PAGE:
So far, Macedonia has not really made waves as a holiday destination. But with this small Balkan republic seriously catching up on the tourist front, this may soon change. Our author allowed herself to be captivated by the charm and the diversity of the country’s capital. And just outside Skopje, she also discovered one of the most beautiful places she has ever set eyes on.
My first impression of Skopje: the traffic rules I am familiar with do not seem to apply here. Our taxi driver irritatingly honks his horn at a car that is basically parked in the middle of the road, before driving on to the pavement to bypass it. He does so in an extraordinarily matter-of-course fashion, which is something I will come to love about the Macedonians in the next few days.
Fortunately, almost the entire city centre of Skopje is car-free. Numerous bridges graced with statues lead across the River Vardar that divides the city into two parts. The one part encompasses the Old Town with the Old Bazaar, the Kale Fortress and a predominantly Muslim population, a fact made evident by a large number of mosques. The other part, the New Town, hosts the centrally located Macedonia Square, a large number of the places of interest and the city’s largest Orthodox church, which points to the fact that the inhabitants on this side of the Vardar are predominantly of that faith.
“Macedonian New Baroque“
My mother is accompanying me on this voyage of discovery. We are staying at the “Bushi Hotel & Spa” situated in the heart of the Old Bazaar. The hotel’s charming courtyard, accessible through an archway of a sorts, is a small oasis in this city that has 600,000 inhabitants. The staff at the hotel reception is friendly but our room unfortunately not ready yet – which is not surprising at 9 am in the morning. We ask reception for a city map – and then promptly take off in the wrong direction! Having no idea as to our whereabouts, we approach a young girl. She shrugs her shoulders: “No English”. Then she takes out her mobile phone, dials a number and hands the phone to me. A voice at the other end enquires in English where we want to go. I explain, the girl has my message translated back to her – and then takes us straight to where we want to be, which is the Stone Bridge across the River Vardar. We are deeply impressed by the degree of readiness to help!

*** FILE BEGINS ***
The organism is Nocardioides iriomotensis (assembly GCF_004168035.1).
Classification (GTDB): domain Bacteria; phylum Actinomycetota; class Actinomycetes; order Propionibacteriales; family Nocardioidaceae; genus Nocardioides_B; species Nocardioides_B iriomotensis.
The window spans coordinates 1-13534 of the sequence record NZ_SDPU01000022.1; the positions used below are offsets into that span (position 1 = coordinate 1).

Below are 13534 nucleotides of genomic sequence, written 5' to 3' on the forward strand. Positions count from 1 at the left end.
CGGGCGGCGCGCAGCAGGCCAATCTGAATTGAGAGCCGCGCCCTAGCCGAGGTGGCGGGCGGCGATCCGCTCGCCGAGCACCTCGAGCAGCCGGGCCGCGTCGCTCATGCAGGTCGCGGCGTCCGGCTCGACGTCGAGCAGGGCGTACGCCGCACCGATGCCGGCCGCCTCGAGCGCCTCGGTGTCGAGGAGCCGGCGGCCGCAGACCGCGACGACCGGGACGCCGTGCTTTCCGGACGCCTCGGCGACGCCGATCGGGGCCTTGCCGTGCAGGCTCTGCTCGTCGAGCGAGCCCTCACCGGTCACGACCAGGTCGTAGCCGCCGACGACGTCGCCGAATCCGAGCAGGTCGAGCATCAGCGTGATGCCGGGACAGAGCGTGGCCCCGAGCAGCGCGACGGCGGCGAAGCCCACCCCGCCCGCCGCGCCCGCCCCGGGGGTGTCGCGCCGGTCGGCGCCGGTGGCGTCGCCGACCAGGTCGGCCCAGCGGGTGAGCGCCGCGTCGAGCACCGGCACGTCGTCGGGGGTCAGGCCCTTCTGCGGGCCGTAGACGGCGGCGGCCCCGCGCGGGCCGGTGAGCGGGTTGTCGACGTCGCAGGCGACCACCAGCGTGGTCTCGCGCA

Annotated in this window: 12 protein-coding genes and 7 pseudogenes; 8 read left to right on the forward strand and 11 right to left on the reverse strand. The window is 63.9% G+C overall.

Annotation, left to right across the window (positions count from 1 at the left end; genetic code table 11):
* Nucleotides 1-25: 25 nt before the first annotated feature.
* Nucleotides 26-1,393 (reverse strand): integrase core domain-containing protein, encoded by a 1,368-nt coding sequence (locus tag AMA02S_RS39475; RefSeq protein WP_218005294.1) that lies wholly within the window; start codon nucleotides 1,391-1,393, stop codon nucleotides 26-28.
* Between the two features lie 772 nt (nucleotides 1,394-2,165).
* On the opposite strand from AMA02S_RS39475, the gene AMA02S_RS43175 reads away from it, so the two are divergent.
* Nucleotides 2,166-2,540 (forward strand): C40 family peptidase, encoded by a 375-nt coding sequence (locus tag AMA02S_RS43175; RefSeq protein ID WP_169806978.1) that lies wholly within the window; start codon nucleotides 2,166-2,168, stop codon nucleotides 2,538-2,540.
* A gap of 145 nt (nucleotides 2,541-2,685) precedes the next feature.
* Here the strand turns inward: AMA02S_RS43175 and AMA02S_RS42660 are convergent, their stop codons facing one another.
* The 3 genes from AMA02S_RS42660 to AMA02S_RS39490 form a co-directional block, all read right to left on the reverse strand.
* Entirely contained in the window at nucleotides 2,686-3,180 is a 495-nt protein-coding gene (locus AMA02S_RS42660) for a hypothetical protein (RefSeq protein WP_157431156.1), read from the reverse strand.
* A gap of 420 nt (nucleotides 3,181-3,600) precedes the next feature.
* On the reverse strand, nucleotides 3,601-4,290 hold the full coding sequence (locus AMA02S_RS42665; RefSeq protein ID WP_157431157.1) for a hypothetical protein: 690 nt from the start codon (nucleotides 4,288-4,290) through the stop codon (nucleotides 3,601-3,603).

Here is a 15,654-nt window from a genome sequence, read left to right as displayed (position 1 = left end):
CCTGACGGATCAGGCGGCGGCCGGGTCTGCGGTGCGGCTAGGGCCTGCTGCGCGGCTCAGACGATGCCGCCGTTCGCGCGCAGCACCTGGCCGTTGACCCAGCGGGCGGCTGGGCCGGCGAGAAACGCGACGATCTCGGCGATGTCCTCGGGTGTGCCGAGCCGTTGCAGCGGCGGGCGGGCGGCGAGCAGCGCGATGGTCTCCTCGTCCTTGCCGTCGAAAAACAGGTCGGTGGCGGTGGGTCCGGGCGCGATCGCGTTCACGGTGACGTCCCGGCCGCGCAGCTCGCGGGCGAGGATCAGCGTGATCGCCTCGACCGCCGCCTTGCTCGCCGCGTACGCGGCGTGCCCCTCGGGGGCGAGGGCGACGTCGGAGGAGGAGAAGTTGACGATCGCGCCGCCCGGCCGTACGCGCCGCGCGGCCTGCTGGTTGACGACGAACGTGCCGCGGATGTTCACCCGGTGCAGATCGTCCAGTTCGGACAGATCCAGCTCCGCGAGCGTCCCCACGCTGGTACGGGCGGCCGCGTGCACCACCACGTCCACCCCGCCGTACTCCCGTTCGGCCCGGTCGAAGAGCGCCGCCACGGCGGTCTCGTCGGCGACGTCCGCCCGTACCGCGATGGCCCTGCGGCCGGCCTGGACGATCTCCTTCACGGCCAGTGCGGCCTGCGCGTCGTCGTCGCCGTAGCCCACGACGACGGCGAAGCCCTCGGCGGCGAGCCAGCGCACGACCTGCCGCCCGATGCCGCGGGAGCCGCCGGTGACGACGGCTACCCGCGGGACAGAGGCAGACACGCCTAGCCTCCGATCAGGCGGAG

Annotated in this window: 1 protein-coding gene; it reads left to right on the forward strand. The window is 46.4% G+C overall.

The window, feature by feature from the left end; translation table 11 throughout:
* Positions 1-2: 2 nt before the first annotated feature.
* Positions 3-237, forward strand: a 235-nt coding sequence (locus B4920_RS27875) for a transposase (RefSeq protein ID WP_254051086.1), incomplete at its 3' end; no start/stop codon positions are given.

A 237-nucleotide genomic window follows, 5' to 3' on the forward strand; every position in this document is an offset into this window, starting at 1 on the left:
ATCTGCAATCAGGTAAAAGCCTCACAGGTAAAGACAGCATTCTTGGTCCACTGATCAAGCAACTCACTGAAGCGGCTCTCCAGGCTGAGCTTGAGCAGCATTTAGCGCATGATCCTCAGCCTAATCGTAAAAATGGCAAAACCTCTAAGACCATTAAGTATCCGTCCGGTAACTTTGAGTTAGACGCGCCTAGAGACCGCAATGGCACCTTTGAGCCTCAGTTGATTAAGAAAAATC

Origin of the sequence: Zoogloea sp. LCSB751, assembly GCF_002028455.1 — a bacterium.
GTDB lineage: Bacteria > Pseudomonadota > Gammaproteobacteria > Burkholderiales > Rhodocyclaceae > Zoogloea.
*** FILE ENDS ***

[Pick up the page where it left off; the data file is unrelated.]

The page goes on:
Standing in front of the Stone Bridge are the first of the giant statues and fountains. Created within the scope of “Skopje 2014”, they now adorn the city along with its baroque-style and neoclassical buildings. “Macedonian New Baroque. We should have it patented,” Kate, our travel guide, will laughingly suggest on a city tour the next day. The Old Town hosts the “Warrior on Foot” statue that depicts Philipp II of Macedonia, the father of Alexander the Great. Situated right next to the statue is the “Fountain of the Mothers of Macedonia”. The best view of Mount Vodno -Skopje’s local mountain- is to be had from the bridge. Perched on Vodno’s peak is yet another landmark: inaugurated in 2000, the “Millenium Cross” measures 66 metres in height and 42 metres in width. The “Warrior on Horseback” statue on Macedonia Square, on the New Town side of the River Vardar, rises 23 metres high and is framed by water-spouting lions. The large mirrored Macedonian Telecom building is right next to it and the “Porta Macedonia” built in 2012, which is Skopje’s “Arc de Triomphe” so to speak, is behind it.
Searching for its own identity
Is it art or kitsch? Probably both. Whatever one’s take, the cityscape is a real pick n‘ mix that invariably reminds me of my daughter when, aged just two, she dressed herself for the first time and left the house in a tutu, a hoody and wellington boots. She did so with such pride and charm that you simply had to love her for it – and with the same matter-of-factness I saw in the young girl who led us to the Stone Bridge.
On all accounts, the result of “Skopje 2014” is obviously the search of a city –or of an entire country– for its own identity. With the history-giant Greece as its neighbour, and with a far from homogeneous population, that is no easy feat. But the city’s greatest achievement in recent years is likely to be that Macedonians, Albanians, Orthodox Christians, Muslims and Christians get along with each other quite well these days – in spite of the occasional quarrel, over religious symbols at historical locations for instance.
The highlights: Mother Teresa – and tomato salad